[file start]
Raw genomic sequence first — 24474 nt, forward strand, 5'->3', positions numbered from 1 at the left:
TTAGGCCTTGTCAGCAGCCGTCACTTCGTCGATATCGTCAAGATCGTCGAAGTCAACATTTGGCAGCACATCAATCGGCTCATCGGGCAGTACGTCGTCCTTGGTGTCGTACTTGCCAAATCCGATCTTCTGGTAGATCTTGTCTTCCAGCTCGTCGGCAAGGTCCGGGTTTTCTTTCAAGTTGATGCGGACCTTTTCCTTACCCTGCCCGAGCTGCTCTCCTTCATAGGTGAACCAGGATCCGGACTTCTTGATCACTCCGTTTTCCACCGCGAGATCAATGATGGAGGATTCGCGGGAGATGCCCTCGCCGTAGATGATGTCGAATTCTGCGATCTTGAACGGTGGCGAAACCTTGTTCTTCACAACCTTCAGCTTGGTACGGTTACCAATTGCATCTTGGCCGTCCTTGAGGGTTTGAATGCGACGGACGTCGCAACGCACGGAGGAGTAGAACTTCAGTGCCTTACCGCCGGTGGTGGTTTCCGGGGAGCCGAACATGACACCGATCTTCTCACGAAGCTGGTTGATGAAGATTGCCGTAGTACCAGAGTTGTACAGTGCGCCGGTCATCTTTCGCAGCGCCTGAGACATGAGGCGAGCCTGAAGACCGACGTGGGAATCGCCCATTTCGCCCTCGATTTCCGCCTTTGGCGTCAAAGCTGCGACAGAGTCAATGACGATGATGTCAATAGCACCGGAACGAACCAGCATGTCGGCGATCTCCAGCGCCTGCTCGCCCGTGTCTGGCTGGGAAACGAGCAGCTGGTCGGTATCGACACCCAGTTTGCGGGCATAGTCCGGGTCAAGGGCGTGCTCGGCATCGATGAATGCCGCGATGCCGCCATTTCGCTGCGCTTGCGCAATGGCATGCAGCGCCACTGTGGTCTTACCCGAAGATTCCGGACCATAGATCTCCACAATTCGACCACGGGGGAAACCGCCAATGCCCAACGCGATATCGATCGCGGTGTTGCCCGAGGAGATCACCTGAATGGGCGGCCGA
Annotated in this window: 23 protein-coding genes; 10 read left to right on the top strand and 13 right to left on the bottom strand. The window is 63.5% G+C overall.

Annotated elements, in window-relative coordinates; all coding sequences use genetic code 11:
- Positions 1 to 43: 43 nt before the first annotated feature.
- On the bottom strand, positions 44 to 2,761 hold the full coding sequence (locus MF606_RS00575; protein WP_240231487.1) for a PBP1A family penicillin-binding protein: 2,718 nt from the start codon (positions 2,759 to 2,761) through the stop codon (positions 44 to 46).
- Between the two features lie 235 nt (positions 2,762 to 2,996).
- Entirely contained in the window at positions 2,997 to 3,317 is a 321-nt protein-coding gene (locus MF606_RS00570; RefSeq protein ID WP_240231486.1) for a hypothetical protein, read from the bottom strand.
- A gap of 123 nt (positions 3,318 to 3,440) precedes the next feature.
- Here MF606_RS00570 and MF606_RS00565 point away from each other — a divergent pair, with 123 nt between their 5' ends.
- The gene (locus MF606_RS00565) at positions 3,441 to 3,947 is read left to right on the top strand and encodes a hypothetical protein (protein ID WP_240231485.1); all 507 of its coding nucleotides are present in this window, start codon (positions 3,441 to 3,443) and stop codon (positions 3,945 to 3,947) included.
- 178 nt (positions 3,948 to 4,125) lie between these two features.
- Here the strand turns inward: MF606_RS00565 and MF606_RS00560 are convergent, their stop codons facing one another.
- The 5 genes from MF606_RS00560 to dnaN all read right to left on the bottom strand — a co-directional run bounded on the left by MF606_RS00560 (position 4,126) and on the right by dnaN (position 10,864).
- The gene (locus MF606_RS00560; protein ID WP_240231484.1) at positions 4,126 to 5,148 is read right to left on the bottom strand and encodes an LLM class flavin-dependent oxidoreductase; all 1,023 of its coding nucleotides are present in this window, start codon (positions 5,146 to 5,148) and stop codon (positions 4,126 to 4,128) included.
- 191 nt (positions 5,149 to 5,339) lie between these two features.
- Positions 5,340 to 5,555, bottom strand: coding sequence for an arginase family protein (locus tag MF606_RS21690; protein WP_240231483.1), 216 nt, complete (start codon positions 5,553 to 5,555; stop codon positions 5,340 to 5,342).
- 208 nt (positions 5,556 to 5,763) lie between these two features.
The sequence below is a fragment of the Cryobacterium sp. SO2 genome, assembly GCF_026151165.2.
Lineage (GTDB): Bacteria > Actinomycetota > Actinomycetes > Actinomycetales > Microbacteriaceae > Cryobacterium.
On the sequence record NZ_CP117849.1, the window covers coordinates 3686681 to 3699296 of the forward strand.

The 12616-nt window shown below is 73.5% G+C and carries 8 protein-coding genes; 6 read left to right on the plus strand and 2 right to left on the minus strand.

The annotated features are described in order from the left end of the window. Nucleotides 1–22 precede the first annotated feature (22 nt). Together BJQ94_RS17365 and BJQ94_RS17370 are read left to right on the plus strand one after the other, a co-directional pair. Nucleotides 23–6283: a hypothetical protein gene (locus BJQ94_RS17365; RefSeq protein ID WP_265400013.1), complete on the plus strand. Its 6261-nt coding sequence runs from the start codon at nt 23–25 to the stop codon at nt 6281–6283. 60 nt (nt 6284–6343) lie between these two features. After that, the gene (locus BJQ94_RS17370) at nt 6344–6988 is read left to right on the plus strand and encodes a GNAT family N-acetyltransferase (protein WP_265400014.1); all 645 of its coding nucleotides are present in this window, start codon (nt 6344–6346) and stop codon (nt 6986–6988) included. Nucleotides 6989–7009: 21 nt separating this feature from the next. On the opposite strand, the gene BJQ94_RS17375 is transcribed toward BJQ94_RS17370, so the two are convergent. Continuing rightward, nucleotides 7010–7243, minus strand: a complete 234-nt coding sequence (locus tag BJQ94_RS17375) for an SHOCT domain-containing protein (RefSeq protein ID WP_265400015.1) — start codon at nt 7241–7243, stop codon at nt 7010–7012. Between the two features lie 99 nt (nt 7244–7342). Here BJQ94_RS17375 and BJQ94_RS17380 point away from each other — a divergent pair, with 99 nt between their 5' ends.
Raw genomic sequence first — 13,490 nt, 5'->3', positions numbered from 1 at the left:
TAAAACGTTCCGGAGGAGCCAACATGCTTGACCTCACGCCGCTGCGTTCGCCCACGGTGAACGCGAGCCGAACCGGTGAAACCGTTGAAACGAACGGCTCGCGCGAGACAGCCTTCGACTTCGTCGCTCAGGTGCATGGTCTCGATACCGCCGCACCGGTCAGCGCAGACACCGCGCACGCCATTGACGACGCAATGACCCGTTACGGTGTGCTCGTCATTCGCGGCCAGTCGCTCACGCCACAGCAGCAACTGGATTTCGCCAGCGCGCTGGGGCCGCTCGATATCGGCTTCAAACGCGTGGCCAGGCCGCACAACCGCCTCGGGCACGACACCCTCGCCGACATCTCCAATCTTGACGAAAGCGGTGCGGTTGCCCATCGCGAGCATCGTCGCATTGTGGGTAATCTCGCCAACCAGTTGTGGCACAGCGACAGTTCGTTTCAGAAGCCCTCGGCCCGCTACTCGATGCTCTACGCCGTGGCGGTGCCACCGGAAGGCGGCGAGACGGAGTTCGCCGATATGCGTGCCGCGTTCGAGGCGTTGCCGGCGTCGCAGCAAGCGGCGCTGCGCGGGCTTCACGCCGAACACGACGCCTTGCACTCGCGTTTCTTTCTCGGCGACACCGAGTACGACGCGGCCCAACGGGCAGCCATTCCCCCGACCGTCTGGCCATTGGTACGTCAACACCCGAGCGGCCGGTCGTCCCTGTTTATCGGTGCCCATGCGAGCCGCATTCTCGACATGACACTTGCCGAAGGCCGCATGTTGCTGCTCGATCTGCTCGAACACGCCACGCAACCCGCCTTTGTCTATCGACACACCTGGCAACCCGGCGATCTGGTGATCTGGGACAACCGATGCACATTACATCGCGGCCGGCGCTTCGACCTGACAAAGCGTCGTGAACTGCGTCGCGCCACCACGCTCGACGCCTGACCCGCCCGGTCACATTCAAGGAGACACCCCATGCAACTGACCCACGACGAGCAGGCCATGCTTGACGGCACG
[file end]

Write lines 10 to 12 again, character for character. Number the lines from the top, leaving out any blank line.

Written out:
- Here MF606_RS00570 and MF606_RS00565 point away from each other — a divergent pair, with 123 nt between their 5' ends.
- The gene (locus MF606_RS00565) at positions 3,441 to 3,947 is read left to right on the top strand and encodes a hypothetical protein (protein ID WP_240231485.1); all 507 of its coding nucleotides are present in this window, start codon (positions 3,441 to 3,443) and stop codon (positions 3,945 to 3,947) included.
- 178 nt (positions 3,948 to 4,125) lie between these two features.